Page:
Aberdeener said...


Though we may not agree on everything, I'm glad to see we're on the same side - we both put the students first.

Given your experience, what do you feel we should demand from the BOE?

Anonymous said...

From what I have seen here in the past 5 years since I have retired and have had the opportunity to really look and compare to what I went through in Passaic county, there is NO COMMUNICATION.

The BOE does not seem to have a pulse of what the public wants. They also do not seem to have any idea of who the teachers are, what they do that is good, or what they need to help them acheive all of the goals that they are expected to meet. That last comment comes from separate conversations from people who said the same thing out of no where. I found that odd.

I will say one thing about the BOE, as I said earlier, it is not like people are beating down the door to take their spots come election time and that is a problem.

They also seem to have no idea when it comes to fiscal responsibilty. To be honest and admittedly bias, the only time they seem to want to talk numbers is when it comes time to negotiate contracts for the teachers and that is where the smear campaigns and negativity comes from. There a million other ways to be fiscally responsible besides driving a hard bargain at negotiation time and I think the public gets the idea that contracts are the only way to save money as I have read here numerous times. I mean construction, number of teachers hired, turf field, bus contracts, and other programs cost money too. How much did the BOE take into consideration on a yearly basis when they have 60 million tax payer dollars to spend.

I don't know. I am not an expert. I just have alot of time on my hands to read the paper, this forum, and talk to people around town to form an opinion. And many here may not agree with it, which is fine.

But I will tell you one thing Mr. Aberdeener, by questioning neighbors and friends in town, I have seen a negative vibe at times about this site because of some of the harsh words and replies to comments that are made by some of your readers. We all have a right to be upset, but there are more constructive ways to carry on conversations. Like what you and I did here, not attack my punctuation and word usage. Thanks for the opinion.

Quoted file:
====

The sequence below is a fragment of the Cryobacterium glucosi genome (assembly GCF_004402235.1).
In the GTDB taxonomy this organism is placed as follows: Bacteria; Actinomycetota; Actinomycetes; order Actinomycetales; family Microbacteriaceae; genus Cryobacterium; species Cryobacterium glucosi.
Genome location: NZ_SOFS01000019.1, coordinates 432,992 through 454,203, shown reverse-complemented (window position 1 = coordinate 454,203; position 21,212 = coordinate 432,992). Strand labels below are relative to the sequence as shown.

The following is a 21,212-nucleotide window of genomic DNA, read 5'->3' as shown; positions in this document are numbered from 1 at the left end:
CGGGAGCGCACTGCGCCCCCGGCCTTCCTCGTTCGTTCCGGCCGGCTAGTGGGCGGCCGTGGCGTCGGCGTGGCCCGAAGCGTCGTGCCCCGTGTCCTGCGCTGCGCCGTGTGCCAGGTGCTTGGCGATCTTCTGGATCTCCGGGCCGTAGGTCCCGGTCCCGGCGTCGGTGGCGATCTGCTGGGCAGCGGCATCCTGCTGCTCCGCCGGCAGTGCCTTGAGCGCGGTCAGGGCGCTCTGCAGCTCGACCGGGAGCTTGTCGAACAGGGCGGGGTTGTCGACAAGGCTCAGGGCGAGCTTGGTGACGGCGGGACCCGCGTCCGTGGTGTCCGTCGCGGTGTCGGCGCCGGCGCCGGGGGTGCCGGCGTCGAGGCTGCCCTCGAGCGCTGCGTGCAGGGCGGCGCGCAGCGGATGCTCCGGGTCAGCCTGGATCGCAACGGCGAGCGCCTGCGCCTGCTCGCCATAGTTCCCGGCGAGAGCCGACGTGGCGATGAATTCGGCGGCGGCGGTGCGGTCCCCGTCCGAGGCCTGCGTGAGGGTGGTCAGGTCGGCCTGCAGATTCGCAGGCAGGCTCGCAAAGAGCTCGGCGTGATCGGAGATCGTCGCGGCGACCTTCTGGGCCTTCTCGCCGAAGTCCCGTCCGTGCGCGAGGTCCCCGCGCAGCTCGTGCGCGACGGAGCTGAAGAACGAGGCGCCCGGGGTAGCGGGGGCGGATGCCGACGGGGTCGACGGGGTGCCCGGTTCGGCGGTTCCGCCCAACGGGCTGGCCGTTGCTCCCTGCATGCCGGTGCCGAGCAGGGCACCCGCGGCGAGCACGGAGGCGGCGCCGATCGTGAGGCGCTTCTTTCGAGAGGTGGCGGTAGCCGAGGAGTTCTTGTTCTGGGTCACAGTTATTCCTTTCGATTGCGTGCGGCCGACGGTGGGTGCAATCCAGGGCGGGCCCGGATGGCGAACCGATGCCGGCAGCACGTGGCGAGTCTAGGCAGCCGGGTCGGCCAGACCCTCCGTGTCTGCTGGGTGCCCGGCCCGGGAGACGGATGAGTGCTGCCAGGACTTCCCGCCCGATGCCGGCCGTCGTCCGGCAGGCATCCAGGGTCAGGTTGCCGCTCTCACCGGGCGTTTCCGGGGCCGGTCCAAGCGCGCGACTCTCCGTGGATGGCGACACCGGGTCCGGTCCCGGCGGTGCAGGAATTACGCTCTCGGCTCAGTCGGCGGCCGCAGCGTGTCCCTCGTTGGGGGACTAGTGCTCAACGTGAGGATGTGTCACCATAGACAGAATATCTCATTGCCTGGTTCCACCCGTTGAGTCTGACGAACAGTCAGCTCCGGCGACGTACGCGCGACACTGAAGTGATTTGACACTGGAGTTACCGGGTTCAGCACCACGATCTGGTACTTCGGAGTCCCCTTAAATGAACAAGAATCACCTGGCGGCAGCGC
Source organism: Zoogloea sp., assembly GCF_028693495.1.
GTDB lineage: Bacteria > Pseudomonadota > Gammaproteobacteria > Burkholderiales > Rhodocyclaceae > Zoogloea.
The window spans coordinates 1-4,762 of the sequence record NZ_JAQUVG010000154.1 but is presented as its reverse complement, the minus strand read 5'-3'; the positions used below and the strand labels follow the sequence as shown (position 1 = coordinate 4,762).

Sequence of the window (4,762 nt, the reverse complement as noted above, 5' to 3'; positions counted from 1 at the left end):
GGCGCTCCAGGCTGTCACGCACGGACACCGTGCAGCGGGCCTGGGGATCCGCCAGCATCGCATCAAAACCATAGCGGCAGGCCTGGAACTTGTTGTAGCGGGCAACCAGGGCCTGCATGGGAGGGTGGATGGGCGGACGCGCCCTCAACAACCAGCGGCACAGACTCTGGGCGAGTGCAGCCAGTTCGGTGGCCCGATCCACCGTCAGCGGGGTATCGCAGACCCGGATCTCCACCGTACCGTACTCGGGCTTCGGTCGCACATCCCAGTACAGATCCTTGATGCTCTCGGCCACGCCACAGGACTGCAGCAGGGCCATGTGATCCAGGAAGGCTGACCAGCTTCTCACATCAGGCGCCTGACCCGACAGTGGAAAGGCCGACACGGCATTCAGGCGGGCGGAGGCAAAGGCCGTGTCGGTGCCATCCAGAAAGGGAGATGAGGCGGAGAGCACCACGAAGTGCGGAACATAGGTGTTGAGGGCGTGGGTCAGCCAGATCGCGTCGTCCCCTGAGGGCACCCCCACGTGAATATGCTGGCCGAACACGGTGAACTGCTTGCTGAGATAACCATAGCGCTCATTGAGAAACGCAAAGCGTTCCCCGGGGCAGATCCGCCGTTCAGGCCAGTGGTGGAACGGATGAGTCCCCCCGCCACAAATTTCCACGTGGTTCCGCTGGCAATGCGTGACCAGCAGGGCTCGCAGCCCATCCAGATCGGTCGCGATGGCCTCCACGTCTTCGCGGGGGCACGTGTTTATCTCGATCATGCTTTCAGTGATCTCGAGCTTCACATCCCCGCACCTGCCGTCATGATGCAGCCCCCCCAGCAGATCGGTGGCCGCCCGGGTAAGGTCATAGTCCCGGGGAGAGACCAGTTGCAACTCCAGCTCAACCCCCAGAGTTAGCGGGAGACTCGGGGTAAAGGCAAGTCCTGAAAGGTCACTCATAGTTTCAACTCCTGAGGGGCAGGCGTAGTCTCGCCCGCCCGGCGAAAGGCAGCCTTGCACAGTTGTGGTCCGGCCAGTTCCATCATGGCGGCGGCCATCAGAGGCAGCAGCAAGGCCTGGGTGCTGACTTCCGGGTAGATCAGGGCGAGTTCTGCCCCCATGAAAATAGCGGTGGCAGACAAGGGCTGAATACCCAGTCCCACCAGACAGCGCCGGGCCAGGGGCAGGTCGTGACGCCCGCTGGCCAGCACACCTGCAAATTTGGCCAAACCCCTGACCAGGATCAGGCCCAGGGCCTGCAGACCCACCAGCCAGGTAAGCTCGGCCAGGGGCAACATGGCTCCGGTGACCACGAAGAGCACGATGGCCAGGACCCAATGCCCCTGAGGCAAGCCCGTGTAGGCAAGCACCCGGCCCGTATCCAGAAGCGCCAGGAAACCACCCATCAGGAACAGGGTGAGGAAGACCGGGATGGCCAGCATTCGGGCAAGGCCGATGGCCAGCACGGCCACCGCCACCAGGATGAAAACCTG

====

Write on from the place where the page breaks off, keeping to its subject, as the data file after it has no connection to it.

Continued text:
Anonymous said...

Mr. ITA:

I believe you are focusing too much on the fact that I pointed out your errors. I think the real fact here is obvious: We either have teachers who do not have the elementary skils necessary to teach effectively and properly, or we have teachers who don't care enough to put forth the effort to be role models. I think I may have hit a sore spot, but I will neither apologize for nor rescind my initial post since all children in every school district (be it in Passaic County or Monmouth County) emulate what they see. If students have teachers who continually make careless mistakes, what are these students learning? Your reply to my original post is all too telling. At the risk of sounding "nasty" or "tasteless," I will, once again, point out that there are additional mistakes in your latest post, as well. Now, I am not going to "get into" a boxing match over an English tutorial, but I will say that you should stop being so defensive, and perhaps admit that teachers aren't the infallible creatures they want the parents in this district to regard them as. In addition, you should realize that if you are going to come onto this board and represent yourself as a teacher to us "lowly" parents, you should be prepared to represent yourself in a manner which garners respect. Instead, all I hear from you is bellyaching that I had the gall to point out not a few, but MANY grammatical errors in all THREE of your posts. We are all human and we all make mistakes and typing may not be our "thing," however, your reaction to my post is very common amongst teachers whose mistakes are pointed out to them: Contrite and defensive.